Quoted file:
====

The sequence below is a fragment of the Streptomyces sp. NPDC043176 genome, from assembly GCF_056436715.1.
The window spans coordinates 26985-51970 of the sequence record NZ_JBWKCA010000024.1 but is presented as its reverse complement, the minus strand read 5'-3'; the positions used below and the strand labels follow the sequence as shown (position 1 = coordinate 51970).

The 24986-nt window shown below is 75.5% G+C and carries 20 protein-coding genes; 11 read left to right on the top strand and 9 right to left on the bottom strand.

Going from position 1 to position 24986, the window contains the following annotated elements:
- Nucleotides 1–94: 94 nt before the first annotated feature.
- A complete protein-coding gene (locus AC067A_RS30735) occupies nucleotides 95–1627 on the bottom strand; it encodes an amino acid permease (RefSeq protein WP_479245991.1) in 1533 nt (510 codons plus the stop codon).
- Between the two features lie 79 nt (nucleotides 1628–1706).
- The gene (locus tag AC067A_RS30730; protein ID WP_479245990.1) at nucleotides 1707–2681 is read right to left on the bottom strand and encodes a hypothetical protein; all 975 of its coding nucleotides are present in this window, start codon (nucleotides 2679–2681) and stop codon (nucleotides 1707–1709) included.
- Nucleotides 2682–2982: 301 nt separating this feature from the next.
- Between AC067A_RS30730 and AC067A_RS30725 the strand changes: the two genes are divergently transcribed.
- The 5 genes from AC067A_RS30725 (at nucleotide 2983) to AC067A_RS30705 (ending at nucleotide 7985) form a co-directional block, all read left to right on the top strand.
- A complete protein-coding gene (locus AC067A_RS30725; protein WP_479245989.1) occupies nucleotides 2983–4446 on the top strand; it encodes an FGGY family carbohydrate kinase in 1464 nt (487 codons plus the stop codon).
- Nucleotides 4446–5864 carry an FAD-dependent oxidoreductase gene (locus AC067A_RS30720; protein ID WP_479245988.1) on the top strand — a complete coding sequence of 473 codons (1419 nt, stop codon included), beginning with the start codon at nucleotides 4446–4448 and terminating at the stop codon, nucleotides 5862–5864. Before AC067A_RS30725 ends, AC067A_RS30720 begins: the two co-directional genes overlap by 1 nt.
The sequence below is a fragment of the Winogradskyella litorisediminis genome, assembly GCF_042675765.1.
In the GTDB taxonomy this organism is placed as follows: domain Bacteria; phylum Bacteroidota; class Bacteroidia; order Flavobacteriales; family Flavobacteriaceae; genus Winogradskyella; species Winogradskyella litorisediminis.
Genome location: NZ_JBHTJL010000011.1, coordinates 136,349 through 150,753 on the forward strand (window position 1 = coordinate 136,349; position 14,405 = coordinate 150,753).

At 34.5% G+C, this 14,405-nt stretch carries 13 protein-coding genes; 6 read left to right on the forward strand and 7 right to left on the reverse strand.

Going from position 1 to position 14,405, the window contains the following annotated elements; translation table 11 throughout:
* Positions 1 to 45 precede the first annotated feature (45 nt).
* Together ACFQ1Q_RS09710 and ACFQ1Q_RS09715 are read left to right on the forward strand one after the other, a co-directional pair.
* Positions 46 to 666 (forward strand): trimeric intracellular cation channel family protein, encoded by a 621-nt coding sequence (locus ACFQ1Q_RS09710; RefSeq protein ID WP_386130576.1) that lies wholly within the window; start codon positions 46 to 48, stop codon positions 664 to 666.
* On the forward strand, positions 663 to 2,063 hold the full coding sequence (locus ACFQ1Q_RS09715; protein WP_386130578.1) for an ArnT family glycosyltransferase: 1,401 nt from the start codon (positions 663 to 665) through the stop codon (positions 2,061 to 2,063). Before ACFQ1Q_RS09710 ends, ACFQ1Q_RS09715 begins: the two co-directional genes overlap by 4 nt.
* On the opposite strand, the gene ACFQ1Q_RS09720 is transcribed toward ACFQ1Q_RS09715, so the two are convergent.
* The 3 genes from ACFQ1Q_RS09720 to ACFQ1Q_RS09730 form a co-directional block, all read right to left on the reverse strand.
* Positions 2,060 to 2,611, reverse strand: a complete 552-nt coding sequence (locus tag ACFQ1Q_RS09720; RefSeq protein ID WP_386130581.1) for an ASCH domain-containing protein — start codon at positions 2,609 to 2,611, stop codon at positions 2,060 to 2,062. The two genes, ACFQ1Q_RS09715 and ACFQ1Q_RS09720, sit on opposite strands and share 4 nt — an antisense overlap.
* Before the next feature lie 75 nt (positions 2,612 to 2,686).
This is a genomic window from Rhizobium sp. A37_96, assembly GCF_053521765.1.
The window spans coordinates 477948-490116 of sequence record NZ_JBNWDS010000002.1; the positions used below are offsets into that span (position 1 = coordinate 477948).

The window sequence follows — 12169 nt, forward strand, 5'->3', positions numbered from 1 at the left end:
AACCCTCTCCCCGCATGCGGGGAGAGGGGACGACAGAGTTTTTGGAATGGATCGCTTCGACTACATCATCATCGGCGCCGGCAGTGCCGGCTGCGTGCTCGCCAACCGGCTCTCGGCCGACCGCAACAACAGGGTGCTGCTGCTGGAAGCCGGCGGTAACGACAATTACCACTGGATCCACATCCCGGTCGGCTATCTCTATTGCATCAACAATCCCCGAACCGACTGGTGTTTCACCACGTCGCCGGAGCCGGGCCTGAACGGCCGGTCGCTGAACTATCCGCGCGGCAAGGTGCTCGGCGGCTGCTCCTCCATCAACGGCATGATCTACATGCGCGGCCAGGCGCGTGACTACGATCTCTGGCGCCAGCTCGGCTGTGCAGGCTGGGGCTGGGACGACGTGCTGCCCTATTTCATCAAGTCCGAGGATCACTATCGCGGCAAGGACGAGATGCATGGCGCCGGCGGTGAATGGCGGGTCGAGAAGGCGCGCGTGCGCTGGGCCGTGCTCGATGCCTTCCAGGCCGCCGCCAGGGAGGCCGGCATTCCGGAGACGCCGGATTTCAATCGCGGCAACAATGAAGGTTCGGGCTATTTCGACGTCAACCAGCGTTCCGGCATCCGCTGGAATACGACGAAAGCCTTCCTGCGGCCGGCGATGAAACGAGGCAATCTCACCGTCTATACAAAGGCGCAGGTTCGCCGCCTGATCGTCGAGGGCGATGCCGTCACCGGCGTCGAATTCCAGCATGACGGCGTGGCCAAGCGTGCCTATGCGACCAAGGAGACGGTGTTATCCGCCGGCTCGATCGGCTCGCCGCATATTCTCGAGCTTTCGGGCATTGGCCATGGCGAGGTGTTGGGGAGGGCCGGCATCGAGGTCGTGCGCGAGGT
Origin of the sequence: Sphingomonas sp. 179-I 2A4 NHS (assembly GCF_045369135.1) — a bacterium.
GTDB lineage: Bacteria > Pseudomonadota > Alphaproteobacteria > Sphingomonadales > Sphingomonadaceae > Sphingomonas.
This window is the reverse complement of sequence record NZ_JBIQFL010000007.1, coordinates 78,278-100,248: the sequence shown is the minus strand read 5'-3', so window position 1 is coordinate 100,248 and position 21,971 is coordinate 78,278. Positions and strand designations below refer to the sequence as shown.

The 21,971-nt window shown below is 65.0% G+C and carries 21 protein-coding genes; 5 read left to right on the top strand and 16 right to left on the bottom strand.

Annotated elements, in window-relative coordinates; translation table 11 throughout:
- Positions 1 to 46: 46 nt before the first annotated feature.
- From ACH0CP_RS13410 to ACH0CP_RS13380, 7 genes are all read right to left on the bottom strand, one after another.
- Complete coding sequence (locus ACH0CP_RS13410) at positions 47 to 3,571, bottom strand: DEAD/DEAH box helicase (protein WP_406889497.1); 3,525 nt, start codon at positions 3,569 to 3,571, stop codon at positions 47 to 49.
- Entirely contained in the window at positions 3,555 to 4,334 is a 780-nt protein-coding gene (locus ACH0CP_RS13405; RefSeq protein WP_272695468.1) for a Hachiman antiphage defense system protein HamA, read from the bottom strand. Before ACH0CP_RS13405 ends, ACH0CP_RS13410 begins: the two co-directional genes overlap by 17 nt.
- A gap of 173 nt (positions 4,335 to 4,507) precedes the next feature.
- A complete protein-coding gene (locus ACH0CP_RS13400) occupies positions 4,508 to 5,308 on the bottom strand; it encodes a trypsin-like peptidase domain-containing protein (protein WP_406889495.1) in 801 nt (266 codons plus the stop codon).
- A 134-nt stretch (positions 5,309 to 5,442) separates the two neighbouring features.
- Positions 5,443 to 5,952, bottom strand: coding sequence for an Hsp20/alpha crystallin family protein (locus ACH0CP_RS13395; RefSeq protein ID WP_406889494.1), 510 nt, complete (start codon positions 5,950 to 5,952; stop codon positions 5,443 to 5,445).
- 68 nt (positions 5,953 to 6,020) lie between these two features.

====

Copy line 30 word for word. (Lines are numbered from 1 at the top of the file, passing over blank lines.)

AACCCTCTCCCCGCATGCGGGGAGAGGGGACGACAGAGTTTTTGGAATGGATCGCTTCGACTACATCATCATCGGCGCCGGCAGTGCCGGCTGCGTGCTCGCCAACCGGCTCTCGGCCGACCGCAACAACAGGGTGCTGCTGCTGGAAGCCGGCGGTAACGACAATTACCACTGGATCCACATCCCGGTCGGCTATCTCTATTGCATCAACAATCCCCGAACCGACTGGTGTTTCACCACGTCGCCGGAGCCGGGCCTGAACGGCCGGTCGCTGAACTATCCGCGCGGCAAGGTGCTCGGCGGCTGCTCCTCCATCAACGGCATGATCTACATGCGCGGCCAGGCGCGTGACTACGATCTCTGGCGCCAGCTCGGCTGTGCAGGCTGGGGCTGGGACGACGTGCTGCCCTATTTCATCAAGTCCGAGGATCACTATCGCGGCAAGGACGAGATGCATGGCGCCGGCGGTGAATGGCGGGTCGAGAAGGCGCGCGTGCGCTGGGCCGTGCTCGATGCCTTCCAGGCCGCCGCCAGGGAGGCCGGCATTCCGGAGACGCCGGATTTCAATCGCGGCAACAATGAAGGTTCGGGCTATTTCGACGTCAACCAGCGTTCCGGCATCCGCTGGAATACGACGAAAGCCTTCCTGCGGCCGGCGATGAAACGAGGCAATCTCACCGTCTATACAAAGGCGCAGGTTCGCCGCCTGATCGTCGAGGGCGATGCCGTCACCGGCGTCGAATTCCAGCATGACGGCGTGGCCAAGCGTGCCTATGCGACCAAGGAGACGGTGTTATCCGCCGGCTCGATCGGCTCGCCGCATATTCTCGAGCTTTCGGGCATTGGCCATGGCGAGGTGTTGGGGAGGGCCGGCATCGAGGTCGTGCGCGAGGT